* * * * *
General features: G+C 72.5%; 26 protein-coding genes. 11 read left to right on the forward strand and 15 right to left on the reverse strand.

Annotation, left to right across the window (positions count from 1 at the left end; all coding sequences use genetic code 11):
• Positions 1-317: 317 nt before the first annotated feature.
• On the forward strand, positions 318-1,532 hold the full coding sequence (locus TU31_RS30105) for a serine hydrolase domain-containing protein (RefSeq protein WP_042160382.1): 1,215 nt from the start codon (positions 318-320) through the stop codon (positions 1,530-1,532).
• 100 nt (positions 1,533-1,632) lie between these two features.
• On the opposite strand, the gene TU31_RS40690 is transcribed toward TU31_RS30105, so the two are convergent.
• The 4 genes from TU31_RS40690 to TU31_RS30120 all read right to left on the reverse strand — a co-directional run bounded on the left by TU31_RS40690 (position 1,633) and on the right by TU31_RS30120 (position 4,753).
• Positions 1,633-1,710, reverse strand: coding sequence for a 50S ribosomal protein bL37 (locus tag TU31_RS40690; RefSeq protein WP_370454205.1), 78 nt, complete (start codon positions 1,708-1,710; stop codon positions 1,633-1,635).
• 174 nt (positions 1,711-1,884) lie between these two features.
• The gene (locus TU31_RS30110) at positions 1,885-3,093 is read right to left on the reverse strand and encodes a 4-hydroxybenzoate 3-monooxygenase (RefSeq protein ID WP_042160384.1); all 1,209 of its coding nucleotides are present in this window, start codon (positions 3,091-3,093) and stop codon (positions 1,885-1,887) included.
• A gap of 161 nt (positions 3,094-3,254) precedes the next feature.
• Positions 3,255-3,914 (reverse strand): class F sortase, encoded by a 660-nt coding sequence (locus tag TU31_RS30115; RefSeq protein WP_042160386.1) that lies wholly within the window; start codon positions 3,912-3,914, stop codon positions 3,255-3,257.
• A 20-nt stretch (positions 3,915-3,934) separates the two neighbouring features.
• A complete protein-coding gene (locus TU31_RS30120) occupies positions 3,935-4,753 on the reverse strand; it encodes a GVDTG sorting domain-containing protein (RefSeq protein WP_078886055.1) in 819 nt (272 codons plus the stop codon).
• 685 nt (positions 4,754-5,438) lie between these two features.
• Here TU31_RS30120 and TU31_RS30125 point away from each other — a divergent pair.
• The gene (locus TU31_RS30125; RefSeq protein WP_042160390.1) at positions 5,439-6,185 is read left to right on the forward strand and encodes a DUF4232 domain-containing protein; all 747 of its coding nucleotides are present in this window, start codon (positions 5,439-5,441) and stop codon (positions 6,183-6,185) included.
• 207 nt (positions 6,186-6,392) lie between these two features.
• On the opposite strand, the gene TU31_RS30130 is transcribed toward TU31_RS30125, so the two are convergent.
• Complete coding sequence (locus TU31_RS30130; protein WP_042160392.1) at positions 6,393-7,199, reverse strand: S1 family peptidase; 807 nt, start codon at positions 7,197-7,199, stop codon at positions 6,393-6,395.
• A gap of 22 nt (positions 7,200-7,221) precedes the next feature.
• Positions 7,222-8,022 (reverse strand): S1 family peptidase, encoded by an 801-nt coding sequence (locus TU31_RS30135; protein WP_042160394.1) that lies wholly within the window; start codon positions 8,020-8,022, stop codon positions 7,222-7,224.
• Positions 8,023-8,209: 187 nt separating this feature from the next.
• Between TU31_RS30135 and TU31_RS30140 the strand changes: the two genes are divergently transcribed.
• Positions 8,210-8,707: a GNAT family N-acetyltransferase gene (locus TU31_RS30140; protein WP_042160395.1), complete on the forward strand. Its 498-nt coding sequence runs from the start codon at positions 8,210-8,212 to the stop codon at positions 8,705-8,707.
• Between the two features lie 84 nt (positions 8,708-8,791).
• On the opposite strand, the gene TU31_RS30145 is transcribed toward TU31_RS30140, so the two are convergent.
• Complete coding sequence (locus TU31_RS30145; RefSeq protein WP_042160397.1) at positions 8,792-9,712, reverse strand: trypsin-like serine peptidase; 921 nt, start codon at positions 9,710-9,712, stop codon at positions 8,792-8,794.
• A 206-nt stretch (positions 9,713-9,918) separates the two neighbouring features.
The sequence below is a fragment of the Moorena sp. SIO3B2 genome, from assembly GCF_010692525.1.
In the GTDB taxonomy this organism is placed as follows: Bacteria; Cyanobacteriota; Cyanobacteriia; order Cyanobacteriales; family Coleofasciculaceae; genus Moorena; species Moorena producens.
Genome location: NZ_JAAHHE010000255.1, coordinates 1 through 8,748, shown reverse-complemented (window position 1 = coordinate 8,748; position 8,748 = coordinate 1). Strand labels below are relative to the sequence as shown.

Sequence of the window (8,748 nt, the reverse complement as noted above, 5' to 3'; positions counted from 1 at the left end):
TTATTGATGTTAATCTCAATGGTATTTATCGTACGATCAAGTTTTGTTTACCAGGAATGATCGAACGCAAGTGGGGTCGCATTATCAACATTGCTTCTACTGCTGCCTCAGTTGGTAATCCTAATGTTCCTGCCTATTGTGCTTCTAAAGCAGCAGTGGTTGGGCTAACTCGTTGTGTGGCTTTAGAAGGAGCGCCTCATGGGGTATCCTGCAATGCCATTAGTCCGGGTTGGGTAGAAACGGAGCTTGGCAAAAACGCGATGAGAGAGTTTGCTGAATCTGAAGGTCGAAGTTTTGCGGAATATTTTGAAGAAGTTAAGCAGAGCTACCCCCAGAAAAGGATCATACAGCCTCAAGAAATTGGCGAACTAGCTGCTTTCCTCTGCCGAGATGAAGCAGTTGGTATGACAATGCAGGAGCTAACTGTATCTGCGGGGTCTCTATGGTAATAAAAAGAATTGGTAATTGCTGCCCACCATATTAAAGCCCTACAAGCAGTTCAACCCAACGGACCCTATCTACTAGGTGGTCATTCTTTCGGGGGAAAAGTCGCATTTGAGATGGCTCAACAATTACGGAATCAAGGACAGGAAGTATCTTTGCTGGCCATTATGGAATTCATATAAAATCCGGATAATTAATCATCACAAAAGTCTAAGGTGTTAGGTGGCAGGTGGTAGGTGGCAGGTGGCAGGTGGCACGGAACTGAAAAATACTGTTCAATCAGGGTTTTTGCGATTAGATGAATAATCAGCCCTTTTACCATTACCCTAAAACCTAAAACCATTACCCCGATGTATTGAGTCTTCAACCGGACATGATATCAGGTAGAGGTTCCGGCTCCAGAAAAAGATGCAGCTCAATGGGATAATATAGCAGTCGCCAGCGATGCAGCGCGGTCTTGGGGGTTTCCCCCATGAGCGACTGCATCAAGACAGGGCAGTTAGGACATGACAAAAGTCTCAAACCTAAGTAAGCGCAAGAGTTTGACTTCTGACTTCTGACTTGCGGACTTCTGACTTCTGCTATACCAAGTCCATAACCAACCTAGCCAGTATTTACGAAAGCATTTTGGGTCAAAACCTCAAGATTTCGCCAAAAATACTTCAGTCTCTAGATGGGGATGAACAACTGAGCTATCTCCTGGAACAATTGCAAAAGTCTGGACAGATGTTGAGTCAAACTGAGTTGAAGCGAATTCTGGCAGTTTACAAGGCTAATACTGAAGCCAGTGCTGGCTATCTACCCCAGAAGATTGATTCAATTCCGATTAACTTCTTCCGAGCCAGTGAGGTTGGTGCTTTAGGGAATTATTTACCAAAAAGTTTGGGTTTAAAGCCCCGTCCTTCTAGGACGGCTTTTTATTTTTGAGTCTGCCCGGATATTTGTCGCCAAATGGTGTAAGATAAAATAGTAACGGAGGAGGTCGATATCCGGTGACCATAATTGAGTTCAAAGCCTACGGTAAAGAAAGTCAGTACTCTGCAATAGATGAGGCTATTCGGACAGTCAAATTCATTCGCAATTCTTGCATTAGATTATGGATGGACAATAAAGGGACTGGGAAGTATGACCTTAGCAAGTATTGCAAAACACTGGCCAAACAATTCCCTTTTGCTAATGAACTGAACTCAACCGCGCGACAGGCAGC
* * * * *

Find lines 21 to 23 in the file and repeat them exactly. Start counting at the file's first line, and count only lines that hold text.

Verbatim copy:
• A gap of 22 nt (positions 7,200-7,221) precedes the next feature.
• Positions 7,222-8,022 (reverse strand): S1 family peptidase, encoded by an 801-nt coding sequence (locus TU31_RS30135; protein WP_042160394.1) that lies wholly within the window; start codon positions 8,020-8,022, stop codon positions 7,222-7,224.
• Positions 8,023-8,209: 187 nt separating this feature from the next.